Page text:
Zoë and Teri Dosher in the bar area of the new Willow Tree Coffeehouse and Music Room in downtown Johnson City. (Nathan Baker / Johnson City Press)
A local teacher combined her love of folk music and the shared atmosphere of independent coffee shops in her new downtown Johnson City business.
Teri Dosher opened the Willow Tree Coffeehouse and Music Room last week at 216 E. Main St., achieving a dream she’s been envisioning for years.
“Music is my passion, and I love coffeehouses and that type of atmosphere, so for years we talked about it,” Dosher said Wednesday from a table at her new business. “This summer it hit me that we really need to do something or just stop talking about it.”
Driven by her desire to experience new bands, there was hardly ever a weekend when she wasn’t traveling to relatively close cities — Asheville, N.C., Knoxville, Winston-Salem, N.C. — to attend live music shows, she said.
After countless miles of travel, Dosher first jokingly, then seriously, began saying it would probably be in her best interest to open up her own music space in Johnson City.
She knew she wanted the combo coffee shop and music venue in a central location, convenient to downtown Johnson City, and when she toured the former Galaxy Lounge, she immediately recognized its potential.
The existing stage and bar area were perfect for the music venue she spent years building in her head, and the bonus room on the Market Street side made a fitting space for the coffee bar.
Dosher quickly rented the space, and she, her daughter Zoë and a handful of volunteer helpers worked nights and weekends starting in September to prepare for the opening.
When the new business was ready for its debut, she left her job teaching third- and fourth-grade math at South Side Elementary School to allow her to focus all of her time on the Willow Tree.
“It was tough to walk away from teaching, especially in the middle of the school year, but there was no way to do both at the same time,” she said. “I love teaching, I didn’t leave because I didn’t like it. This was just a chance to make a dream come true, and you don’t get that very often.”
Currently, the mother-daughter team shoulder the lion’s share of the work at the Willow Tree, manning the espresso machine and serving as a booking agent for traveling acts.
The stage will mostly cater to acts that Dosher would enjoy, which she describes as “bluegrass, folk and other Americana-type music.”
Zoë will get some input on the future acts, as well, evidenced by the prominent “Jack White” sticky note tacked to the bulletin board the two use to brainstorm possible talent.
Dosher hopes that coffee and bar sales will pay most of the establishment’s bills, so she can pass the earnings from ticket sales directly to the artists.
With help from Elizabethton roaster and owner of The Coffee Company John Bunn, she thinks that may be possible.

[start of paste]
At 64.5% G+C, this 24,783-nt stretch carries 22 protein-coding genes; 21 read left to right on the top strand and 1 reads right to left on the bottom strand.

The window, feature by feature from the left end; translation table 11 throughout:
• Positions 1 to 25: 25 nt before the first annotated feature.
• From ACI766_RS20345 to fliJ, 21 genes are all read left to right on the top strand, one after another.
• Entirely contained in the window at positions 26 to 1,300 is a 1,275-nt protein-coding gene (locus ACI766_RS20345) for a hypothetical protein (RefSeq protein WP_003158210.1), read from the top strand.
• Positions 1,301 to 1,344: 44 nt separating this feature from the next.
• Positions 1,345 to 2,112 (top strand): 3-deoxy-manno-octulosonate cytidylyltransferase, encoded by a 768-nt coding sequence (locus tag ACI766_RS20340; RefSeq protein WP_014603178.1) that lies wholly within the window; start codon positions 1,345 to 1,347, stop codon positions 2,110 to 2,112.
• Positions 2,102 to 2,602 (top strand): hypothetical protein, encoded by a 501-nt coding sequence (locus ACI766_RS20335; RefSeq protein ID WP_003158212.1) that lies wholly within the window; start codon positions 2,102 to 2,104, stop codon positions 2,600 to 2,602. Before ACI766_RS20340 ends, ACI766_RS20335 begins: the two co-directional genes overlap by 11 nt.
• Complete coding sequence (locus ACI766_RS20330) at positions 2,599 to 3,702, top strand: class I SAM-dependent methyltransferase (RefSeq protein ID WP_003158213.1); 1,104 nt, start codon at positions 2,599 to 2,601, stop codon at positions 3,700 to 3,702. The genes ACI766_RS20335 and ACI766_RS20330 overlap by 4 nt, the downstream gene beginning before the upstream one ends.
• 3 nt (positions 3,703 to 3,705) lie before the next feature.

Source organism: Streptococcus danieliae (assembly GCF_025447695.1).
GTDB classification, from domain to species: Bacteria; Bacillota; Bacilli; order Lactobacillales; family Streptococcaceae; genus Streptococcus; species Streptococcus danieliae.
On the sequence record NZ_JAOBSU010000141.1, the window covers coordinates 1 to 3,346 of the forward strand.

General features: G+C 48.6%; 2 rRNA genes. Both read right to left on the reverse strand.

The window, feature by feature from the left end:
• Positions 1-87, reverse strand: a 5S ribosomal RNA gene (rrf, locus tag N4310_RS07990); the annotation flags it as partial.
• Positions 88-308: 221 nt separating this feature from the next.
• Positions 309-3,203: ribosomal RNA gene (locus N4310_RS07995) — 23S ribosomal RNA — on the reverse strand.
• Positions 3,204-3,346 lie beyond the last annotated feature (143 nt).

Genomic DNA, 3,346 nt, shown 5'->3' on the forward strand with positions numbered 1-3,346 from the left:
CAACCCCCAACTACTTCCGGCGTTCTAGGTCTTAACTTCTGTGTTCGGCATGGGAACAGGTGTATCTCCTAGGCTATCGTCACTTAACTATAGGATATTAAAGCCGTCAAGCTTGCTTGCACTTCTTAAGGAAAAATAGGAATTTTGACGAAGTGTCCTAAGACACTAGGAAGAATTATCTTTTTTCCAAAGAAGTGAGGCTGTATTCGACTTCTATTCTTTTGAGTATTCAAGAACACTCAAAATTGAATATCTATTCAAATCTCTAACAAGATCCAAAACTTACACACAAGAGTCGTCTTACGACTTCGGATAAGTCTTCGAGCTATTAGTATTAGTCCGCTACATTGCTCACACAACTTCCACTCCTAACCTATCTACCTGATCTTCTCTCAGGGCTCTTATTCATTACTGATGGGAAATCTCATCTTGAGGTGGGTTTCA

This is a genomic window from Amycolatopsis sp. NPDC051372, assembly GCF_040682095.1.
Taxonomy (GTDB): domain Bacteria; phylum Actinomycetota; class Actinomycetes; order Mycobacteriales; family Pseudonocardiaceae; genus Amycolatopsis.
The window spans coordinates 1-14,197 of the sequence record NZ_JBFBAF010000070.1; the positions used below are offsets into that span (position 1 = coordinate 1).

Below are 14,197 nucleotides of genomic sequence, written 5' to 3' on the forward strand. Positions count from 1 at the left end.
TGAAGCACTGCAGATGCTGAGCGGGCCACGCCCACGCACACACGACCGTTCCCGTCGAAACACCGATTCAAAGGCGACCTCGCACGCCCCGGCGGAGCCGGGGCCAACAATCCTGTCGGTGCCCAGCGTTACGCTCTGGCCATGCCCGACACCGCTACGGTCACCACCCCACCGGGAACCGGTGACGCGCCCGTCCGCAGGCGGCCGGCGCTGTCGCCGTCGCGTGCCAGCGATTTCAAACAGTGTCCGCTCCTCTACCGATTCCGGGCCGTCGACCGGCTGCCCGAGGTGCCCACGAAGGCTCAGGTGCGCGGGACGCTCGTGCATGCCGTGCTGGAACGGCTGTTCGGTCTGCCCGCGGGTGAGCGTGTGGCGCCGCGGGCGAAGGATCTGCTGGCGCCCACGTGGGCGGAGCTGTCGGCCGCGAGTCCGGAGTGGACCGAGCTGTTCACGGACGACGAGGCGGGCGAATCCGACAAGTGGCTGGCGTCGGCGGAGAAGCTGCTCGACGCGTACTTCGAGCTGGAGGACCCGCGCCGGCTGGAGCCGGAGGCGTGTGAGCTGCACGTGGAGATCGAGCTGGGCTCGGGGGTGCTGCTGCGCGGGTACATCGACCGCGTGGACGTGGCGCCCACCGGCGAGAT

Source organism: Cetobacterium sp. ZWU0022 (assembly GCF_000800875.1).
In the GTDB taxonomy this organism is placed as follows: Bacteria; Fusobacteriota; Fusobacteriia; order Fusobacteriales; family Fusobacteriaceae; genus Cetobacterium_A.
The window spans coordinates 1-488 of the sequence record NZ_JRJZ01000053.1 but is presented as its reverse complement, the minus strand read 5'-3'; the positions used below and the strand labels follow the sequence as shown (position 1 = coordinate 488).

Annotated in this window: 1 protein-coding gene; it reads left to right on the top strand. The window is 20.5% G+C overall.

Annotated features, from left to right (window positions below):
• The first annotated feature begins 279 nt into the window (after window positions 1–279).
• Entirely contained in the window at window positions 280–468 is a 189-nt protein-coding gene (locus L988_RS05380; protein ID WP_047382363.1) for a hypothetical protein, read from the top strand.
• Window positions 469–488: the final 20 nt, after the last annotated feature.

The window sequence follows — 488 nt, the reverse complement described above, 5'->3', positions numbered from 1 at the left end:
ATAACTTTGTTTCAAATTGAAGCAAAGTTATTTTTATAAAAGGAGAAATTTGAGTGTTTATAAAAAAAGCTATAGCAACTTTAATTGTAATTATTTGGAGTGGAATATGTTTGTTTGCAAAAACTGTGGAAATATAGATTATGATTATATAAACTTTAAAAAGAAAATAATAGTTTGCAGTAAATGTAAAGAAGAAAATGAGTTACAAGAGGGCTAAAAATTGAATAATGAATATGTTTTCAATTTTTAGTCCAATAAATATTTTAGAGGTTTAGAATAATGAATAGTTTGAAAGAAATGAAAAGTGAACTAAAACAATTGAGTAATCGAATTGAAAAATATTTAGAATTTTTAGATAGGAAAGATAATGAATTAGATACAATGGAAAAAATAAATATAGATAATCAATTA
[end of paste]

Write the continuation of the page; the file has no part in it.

Bunn has taken the fledgling Johnson City coffee shop under his more experienced wing to show Dosher the ins and outs of the business, and in return, the Willow Tree will carry The Coffee Company’s branded roasts.
Dosher said she has been helped by many “angels” like Bunn in her adventure to get the business off the ground.
“It’s one person like that after another who’s coming out here to support us,” she said. “That’s been the magical thing about this. I told Zoë, if something were to happen that this ended right now, just knowing that there are that many people out there willing to help would be enough.”
In addition to the coffee shop, the bar and the music venue, Dosher said she also hopes the Willow Tree will serve as a community gathering space, a place for meetings and quiet contemplation.
In fact, the business is the namesake of her favorite thinking spot, under a large willow tree in her front yard, where she laid out many of the plans for the new venture.
“That’s really where a lot of the ideas for this place came from,” she said. “When we started coming up with names, it just seemed like that was the perfect name.”
The Willow Tree opened for its first day of business on Jan. 1, and Dosher and Zoë have been gradually expanding the shop’s hours and features to allow time to catch up to the new business learning curve.
The first music show was Saturday, a band from Hickory, N.C., called the Red Dirt Revelators.
“I was surprised by the turnout,” Dosher said. “We sold more than 100 tickets. For our first show and a band no one in the area had heard of before, it was a very encouraging start.”
The two are planning a grand opening blowout on Feb. 8 featuring two of their favorite acts, Americana standouts Yarn and Big Daddy Love.
Dosher said she hopes the new venue will become a regular stop for similar acts passing through the area on tour.
“That’s the overall goal,” she said. “To get these musicians to come to Johnson City.”